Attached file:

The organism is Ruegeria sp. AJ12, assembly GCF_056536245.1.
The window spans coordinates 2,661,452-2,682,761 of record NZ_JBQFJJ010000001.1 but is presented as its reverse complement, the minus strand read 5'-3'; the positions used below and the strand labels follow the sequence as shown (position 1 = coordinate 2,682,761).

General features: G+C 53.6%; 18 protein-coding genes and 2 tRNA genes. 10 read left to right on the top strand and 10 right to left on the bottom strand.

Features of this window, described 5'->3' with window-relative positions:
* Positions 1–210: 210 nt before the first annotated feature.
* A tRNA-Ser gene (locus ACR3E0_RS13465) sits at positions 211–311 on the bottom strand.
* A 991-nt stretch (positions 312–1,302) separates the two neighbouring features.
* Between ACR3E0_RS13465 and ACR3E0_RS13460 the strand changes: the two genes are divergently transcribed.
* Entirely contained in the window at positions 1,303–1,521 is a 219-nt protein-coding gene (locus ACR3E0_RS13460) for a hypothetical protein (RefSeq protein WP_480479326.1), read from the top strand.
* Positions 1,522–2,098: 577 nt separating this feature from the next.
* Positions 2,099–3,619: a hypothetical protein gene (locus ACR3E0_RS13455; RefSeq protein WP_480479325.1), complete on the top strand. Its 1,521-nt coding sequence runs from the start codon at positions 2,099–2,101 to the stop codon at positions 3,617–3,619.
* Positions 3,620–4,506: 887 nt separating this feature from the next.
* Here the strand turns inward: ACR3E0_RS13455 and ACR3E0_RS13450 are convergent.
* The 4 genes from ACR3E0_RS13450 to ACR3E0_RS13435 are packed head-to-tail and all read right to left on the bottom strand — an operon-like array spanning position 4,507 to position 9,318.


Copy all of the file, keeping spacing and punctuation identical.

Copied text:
The organism is Ruegeria sp. AJ12, assembly GCF_056536245.1.
The window spans coordinates 2,661,452-2,682,761 of record NZ_JBQFJJ010000001.1 but is presented as its reverse complement, the minus strand read 5'-3'; the positions used below and the strand labels follow the sequence as shown (position 1 = coordinate 2,682,761).

General features: G+C 53.6%; 18 protein-coding genes and 2 tRNA genes. 10 read left to right on the top strand and 10 right to left on the bottom strand.

Features of this window, described 5'->3' with window-relative positions:
* Positions 1–210: 210 nt before the first annotated feature.
* A tRNA-Ser gene (locus ACR3E0_RS13465) sits at positions 211–311 on the bottom strand.
* A 991-nt stretch (positions 312–1,302) separates the two neighbouring features.
* Between ACR3E0_RS13465 and ACR3E0_RS13460 the strand changes: the two genes are divergently transcribed.
* Entirely contained in the window at positions 1,303–1,521 is a 219-nt protein-coding gene (locus ACR3E0_RS13460) for a hypothetical protein (RefSeq protein WP_480479326.1), read from the top strand.
* Positions 1,522–2,098: 577 nt separating this feature from the next.
* Positions 2,099–3,619: a hypothetical protein gene (locus ACR3E0_RS13455; RefSeq protein WP_480479325.1), complete on the top strand. Its 1,521-nt coding sequence runs from the start codon at positions 2,099–2,101 to the stop codon at positions 3,617–3,619.
* Positions 3,620–4,506: 887 nt separating this feature from the next.
* Here the strand turns inward: ACR3E0_RS13455 and ACR3E0_RS13450 are convergent.
* The 4 genes from ACR3E0_RS13450 to ACR3E0_RS13435 are packed head-to-tail and all read right to left on the bottom strand — an operon-like array spanning position 4,507 to position 9,318.